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Courtney Barnett – ‘Sometimes I Sit and Think, and Sometimes I Just Sit’ album review

It’s hard not to fall for the Aussie singer’s forceful, funny and touching debut

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Courtney Barnett – Sometimes I Sit and Think, and Sometimes I Just Sit

Courtney Barnett – ‘Sometimes I Sit and Think, and Sometimes I Just Sit’

Australia and New Zealand were once the laughing stocks of the English-speaking pop world. For decades, our mates on the other side of the planet struggled to assemble even a half-dozen global stars: Kylie and INXS, sure; AC/DC and The Bee Gees, all right (despite the British passports); and there’s always Nick Cave. But beyond that we’re basically talking Men At Work and Jet. Remember Jet? Us neither.

But thanks to the internet, the Land(s) Down Under have suddenly started pulling their weight. Lorde is the world’s coolest pop star, Five Seconds Of Summer are the next One Direction, Tame Impala have done for Perth what The Beatles did for Liverpool, and now Courtney Barnett is set to become Melbourne’s own Bob Dylan.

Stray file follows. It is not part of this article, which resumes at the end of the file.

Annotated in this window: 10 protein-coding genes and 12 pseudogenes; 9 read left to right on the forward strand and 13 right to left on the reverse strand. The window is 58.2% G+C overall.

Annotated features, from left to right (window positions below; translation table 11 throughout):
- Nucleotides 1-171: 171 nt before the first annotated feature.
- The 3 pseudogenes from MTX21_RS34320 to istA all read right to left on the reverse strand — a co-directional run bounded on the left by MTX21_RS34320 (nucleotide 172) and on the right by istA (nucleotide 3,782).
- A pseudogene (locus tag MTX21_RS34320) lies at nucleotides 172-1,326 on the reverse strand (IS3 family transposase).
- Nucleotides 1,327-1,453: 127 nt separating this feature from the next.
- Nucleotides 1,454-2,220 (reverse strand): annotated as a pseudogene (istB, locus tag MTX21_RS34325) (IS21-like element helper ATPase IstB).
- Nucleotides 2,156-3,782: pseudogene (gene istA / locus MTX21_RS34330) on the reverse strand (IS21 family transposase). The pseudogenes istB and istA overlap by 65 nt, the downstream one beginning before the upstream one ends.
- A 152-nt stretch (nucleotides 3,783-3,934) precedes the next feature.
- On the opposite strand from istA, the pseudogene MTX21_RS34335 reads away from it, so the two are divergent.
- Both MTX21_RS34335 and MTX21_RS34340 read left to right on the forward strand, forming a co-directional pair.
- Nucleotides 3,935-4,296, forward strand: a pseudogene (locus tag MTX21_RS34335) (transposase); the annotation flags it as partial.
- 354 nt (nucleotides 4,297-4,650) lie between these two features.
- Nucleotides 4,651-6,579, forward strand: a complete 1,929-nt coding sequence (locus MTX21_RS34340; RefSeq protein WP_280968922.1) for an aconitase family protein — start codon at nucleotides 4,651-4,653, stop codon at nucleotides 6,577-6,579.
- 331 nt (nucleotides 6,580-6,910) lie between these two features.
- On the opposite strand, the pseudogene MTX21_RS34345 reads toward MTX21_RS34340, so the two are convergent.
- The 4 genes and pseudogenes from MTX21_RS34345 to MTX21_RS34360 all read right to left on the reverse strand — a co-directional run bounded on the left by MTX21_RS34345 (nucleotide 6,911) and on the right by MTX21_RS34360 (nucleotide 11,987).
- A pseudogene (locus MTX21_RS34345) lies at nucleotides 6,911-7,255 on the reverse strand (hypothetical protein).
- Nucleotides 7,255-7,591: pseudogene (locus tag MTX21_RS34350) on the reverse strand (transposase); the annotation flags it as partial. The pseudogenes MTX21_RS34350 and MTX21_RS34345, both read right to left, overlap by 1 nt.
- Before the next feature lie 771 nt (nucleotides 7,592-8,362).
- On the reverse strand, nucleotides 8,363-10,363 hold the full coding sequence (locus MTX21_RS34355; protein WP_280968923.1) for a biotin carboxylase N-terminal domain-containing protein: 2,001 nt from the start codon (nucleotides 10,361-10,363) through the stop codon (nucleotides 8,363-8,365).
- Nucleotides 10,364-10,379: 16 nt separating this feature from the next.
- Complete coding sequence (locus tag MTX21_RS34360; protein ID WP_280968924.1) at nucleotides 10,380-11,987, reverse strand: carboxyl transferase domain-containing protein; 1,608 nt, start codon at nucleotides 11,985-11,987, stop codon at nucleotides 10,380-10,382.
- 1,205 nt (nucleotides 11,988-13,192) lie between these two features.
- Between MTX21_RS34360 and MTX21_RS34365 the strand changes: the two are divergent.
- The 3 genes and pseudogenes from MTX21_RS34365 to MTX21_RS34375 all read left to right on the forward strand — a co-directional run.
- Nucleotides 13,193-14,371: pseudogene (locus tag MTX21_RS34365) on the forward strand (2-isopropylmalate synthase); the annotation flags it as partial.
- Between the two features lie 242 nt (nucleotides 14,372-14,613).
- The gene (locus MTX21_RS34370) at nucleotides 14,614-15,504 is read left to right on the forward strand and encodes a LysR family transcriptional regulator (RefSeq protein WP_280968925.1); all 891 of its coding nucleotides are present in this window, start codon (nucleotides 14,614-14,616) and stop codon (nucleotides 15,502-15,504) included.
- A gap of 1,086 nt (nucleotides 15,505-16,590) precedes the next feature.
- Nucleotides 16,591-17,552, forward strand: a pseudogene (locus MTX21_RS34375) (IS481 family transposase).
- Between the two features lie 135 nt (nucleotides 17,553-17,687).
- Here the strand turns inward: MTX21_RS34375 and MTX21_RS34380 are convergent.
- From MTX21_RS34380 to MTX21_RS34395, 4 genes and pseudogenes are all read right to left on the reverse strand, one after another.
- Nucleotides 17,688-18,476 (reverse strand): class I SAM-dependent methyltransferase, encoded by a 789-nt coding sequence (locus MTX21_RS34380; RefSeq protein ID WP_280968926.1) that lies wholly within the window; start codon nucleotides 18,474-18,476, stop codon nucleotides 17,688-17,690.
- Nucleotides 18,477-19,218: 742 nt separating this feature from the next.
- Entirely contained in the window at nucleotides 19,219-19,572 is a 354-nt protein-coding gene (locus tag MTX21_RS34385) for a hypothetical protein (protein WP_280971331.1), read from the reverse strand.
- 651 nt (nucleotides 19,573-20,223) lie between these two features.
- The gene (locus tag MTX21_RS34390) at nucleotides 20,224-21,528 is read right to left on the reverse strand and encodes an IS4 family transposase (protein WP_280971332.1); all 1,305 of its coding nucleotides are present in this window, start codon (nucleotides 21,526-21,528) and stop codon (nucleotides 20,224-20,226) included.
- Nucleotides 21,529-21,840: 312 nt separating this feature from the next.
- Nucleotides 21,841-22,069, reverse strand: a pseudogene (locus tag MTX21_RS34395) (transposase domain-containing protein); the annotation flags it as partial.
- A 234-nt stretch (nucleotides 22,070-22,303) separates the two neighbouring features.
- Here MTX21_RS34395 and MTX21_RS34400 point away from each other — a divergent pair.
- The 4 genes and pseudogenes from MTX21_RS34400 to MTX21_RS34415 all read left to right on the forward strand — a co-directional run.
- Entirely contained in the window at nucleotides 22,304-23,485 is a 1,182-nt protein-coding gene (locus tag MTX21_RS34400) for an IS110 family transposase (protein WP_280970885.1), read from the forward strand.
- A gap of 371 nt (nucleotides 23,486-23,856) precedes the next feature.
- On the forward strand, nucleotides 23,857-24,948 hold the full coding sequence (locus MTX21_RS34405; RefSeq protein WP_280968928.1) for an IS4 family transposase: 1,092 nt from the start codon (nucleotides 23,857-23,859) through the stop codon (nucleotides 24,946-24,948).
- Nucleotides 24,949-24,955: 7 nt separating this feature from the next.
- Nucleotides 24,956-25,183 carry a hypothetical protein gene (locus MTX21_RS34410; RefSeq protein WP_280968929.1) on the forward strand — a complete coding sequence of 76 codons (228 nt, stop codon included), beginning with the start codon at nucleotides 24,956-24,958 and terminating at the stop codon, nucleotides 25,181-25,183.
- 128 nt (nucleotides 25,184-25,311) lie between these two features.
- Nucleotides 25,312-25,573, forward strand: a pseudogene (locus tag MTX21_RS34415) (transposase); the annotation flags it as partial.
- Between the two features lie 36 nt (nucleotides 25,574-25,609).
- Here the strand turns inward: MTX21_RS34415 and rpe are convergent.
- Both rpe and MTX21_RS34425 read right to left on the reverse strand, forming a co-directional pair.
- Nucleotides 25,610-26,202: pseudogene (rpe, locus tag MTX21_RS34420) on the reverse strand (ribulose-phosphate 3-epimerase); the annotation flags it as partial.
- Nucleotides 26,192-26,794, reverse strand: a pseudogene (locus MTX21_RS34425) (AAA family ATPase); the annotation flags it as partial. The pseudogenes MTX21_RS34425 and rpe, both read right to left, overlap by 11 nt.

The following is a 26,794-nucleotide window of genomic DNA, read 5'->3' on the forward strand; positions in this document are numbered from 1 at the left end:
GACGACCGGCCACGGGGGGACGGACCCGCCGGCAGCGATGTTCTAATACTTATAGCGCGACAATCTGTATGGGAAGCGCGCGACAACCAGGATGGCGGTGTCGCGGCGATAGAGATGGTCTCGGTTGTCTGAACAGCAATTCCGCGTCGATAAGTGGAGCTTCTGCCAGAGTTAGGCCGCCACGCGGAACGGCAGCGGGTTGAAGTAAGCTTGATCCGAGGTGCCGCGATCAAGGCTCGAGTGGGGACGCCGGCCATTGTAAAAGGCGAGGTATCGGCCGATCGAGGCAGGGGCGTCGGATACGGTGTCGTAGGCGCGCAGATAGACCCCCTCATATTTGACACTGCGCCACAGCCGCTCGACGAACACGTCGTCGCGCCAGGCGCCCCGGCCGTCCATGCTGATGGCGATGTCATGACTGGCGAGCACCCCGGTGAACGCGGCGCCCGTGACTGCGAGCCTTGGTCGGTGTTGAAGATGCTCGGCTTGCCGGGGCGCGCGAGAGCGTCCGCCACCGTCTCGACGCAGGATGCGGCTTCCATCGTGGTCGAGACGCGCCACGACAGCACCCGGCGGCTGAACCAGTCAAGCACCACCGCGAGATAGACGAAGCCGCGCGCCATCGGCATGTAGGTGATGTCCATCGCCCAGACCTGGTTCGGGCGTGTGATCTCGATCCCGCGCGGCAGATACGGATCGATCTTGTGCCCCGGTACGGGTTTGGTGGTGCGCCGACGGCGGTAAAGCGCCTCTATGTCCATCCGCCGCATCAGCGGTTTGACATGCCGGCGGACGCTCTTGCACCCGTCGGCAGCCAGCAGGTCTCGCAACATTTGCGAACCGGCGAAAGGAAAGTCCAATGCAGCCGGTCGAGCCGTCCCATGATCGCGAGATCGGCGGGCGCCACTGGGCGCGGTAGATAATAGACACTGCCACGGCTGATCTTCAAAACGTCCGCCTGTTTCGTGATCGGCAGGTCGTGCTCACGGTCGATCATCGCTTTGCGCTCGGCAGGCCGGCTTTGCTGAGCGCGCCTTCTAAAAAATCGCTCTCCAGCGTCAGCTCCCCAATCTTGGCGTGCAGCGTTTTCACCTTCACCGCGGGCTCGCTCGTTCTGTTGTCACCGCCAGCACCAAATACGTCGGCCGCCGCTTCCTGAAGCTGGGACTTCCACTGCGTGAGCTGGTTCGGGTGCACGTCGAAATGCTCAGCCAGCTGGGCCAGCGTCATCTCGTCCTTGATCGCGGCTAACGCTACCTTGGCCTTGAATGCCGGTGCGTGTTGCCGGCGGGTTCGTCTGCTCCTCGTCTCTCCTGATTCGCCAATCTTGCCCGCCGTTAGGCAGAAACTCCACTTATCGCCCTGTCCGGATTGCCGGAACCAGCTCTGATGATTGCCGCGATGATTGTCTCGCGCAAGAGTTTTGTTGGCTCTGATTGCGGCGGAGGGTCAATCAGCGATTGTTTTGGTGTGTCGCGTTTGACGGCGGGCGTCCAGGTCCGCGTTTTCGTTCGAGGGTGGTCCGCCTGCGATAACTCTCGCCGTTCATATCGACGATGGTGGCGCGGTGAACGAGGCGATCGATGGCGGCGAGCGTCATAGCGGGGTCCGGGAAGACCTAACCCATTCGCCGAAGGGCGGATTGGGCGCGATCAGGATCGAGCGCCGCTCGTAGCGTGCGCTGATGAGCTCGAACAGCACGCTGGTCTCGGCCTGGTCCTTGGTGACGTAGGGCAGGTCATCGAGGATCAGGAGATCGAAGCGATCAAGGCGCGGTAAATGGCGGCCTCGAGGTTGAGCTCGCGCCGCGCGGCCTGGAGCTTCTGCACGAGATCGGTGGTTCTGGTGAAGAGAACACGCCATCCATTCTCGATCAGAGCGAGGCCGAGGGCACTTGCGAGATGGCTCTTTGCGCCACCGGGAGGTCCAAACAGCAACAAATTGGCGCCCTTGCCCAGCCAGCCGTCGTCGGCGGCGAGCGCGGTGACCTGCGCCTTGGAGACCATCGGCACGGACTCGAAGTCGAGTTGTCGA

We first heard her unmistakeable voice on her 2013 ‘double EP’, ‘A Sea of Split Peas’, spinning out hilarious and poignant tales of twentysomething life with a sure ear for the poetry lurking in the mundane: an anaphylactic attack on a hot day, or a phone call from a concerned mother (‘Are you eating?/You sound so thin’).

Now this unassuming 27-year-old has made a proper, glorious debut album. Where ‘A Sea of Split Peas’ meandered, ‘Sometimes I Sit and Think…’ is tight and potent, mixing retro rock freak-outs with indie-pop gems like the heartbreaking ‘Depreston’. Barnett’s biting guitars and half-spoken vocals make her sound at times like a laconic, Aussie Patti Smith.

But the words themselves are bang up to date. There are some big subjects here: youth disaffection, gentrification, loneliness and even ecological collapse (on the astonishing ‘Kim’s Caravan’), as well as driving around Melbourne and trying to impress girls at the swimming pool. But it’s all done with self-deprecating wit and a unique turn of phrase.

Charming and ironic, bored and anxious, disillusioned but hopeful: Barnett captures those millennial complications and contradictions like nobody else. ‘Put me on a pedestal and I’ll only disappoint you,’ she warns on ‘Pedestrian at Best’, but we’ll take that risk: who would have expected the voice of a generation to sing with an Australian accent?

Buy ‘Sometimes I Sit and Think, and Sometimes I Just Sit’ on iTunes | Buy ‘Sometimes I Sit and Think, and Sometimes I Just Sit’ on Amazon

Read more: The 10 best Courtney Barnett lyrics

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